Transferrable skills within the energy sector: challenges and opportunities

Career Advice

By John Currie
November 15, 2017

October 5, 2020

0 min read

Transferrable skills are like passports. They give you access to a world of opportunity

With the oil and gas downturn still being a point of discussion, many people are seeing what else they can turn their hand to within the energy industry.

And as it turns out, there are several sectors snapping up the highly-skilled oil and gas workforce. So, what are these transferrable skills and how do you apply them elsewhere?

Floating skills

Prior to offshore windfarms, one thing unique to the oil and gas sector was offshore gravity-based concrete structures, used commonly for drilling, extraction or storage units.

These structures require engineering, construction, and project management skills. Windfarms now also use the same structure, so the renewables industry is in need of similar skills.

If you have a civil engineering degree and experience with floating offshore structures, knock at this door of opportunity.

High-pressure skills

Oil and gas is not alone in requiring skills for high-pressure pipework. The petrochemical, chemical and onshore power-generation sectors are also in need of people with experience in project management, maintenance and installation.

Because high-pressure regulations are broadly the same in other sectors, it will assist with transition and acclimatisation.

This often reduces the training needed when changing industries.

High-voltage skills

There is a wealth of high-voltage work not just within oil and gas but also renewables, transmission and distribution.

Whatever your role, whether it’s a designer, commissioner or project manager, the safety procedures in high-voltage environments are similar across the energy sectors, which can significantly ease the transition.

Health and safety expertise

Health and safety is critical. So, if you can do it in oil and gas, you can likely do it anywhere else within energy – from renewables to power.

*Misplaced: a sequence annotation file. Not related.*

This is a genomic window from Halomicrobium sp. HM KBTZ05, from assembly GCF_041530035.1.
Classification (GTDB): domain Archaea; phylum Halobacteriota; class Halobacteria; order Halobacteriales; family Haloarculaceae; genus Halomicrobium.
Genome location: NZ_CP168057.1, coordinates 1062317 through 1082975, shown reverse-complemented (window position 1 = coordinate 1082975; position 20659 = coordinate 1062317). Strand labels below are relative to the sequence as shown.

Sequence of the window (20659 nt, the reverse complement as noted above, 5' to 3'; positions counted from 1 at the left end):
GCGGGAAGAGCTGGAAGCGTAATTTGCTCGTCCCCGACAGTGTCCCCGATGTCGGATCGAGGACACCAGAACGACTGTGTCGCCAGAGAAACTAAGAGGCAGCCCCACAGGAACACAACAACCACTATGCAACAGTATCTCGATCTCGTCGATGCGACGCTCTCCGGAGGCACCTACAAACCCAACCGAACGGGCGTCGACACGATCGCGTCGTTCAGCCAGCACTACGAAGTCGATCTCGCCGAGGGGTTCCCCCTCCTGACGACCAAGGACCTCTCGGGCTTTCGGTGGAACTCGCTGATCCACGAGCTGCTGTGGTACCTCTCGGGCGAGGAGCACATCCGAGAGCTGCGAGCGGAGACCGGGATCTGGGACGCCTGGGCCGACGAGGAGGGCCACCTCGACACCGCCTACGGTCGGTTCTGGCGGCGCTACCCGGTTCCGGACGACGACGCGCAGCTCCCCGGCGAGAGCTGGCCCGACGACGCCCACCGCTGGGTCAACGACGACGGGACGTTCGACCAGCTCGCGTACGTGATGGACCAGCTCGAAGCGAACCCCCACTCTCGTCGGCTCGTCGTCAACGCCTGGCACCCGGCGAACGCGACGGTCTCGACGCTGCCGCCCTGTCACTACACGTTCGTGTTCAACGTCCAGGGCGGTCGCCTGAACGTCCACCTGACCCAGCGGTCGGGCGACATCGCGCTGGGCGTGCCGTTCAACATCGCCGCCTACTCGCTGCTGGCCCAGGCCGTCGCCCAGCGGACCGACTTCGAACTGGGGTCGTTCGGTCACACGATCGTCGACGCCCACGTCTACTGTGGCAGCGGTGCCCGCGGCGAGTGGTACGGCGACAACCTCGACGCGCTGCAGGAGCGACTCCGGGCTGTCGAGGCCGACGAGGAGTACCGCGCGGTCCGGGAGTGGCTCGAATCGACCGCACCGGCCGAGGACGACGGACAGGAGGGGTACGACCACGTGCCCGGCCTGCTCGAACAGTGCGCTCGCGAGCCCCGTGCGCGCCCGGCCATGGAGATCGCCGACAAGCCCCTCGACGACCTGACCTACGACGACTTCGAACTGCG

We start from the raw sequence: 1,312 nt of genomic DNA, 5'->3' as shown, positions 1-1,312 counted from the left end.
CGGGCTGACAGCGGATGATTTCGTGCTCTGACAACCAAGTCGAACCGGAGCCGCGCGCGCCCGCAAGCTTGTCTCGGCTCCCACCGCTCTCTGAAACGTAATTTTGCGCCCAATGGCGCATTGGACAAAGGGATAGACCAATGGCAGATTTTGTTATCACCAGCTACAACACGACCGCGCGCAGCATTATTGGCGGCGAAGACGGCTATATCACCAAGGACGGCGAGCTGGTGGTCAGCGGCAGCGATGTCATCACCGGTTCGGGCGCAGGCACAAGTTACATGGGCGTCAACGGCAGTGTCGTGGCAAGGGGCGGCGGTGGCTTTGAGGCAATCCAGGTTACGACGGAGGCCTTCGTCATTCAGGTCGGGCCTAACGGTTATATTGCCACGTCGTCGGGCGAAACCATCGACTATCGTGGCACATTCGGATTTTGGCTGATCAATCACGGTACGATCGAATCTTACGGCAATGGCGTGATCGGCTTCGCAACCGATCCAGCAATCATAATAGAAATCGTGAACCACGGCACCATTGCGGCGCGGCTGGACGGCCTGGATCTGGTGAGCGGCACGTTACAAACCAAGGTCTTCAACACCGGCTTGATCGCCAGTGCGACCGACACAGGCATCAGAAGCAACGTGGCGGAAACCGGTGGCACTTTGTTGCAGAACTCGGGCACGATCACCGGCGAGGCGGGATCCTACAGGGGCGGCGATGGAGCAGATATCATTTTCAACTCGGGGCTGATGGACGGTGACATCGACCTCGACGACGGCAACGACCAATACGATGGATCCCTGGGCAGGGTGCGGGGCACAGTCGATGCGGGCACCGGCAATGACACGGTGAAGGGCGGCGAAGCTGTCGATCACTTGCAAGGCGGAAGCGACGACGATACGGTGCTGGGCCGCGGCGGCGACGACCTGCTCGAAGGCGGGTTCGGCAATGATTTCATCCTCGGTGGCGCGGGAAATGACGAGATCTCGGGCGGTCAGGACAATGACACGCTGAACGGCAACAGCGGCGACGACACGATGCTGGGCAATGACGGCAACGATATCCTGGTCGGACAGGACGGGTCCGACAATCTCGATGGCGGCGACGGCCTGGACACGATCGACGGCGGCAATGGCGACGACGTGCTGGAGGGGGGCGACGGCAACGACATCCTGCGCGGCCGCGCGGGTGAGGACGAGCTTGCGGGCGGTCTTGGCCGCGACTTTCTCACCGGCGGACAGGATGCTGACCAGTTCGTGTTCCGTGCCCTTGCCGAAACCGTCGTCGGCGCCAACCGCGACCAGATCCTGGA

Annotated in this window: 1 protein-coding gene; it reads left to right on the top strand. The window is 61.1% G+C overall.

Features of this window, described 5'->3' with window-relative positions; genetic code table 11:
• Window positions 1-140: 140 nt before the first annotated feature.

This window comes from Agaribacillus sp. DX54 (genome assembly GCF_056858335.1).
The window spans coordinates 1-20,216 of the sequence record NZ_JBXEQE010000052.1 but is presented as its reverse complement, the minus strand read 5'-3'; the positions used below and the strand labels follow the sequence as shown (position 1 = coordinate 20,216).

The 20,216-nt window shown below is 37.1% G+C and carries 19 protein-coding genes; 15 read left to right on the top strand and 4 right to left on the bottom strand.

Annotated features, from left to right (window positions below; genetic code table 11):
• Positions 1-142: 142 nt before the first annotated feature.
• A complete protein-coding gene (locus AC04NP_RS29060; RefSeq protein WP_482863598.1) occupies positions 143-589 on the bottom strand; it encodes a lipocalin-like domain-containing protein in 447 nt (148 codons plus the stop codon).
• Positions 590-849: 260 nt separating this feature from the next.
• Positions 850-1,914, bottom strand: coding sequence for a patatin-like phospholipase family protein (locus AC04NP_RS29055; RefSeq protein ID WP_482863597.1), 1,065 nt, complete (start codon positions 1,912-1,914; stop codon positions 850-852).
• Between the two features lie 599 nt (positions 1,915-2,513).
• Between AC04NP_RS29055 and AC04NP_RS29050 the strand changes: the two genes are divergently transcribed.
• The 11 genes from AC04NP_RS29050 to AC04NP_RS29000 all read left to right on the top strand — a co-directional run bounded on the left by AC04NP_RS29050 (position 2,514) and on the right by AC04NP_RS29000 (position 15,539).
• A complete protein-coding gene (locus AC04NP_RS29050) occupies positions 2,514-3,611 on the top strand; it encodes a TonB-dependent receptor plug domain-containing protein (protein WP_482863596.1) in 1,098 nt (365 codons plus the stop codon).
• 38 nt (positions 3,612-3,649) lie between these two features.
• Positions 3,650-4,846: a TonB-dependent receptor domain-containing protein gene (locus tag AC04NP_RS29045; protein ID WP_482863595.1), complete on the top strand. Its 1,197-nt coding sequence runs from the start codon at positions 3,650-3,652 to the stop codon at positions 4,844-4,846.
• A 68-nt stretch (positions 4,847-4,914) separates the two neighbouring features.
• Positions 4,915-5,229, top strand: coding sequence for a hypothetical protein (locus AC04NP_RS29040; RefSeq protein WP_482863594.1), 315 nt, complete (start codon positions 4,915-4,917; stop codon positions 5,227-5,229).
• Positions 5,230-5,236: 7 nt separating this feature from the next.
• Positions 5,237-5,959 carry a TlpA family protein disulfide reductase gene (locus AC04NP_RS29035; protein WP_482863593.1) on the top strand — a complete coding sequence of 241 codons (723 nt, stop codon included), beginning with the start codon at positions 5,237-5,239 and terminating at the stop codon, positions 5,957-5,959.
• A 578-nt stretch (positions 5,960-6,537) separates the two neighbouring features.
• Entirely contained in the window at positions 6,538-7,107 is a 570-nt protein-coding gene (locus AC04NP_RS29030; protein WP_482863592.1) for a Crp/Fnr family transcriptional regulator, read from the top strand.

However, each sector does tend to have slightly different standards, meaning to transfer to certain sectors, you’ll need additional training such as a Client Contractor National Survey Group safety passport course.

Instrumentation skills

The final top transferable skill is within instrumentation. The oil and gas industry has some of the most technical and advanced instruments within energy.

Therefore, to manage, engineer or fabricate these instruments in alternative industries, your experience in oil and gas will stand you in good stead.

There are many skills within the oil and gas industry that can be put to other industries with minimal training. However, it definitely doesn’t come without challenges, as from one sector to another, the knowledge changes.

A lot of employees find that the skills may well be transferrable, but often the industry knowledge is not. The more in-depth understanding of a sector comes with experience and studying or training.

Oil and gas projects tend to run a little differently and the change of environment can be a shock to the system.

However, if you are aware of these differences and sometimes prepared for a slight reduction in pay, then it may be the perfect opportunity; the opportunity to gain an international passport, visas included.

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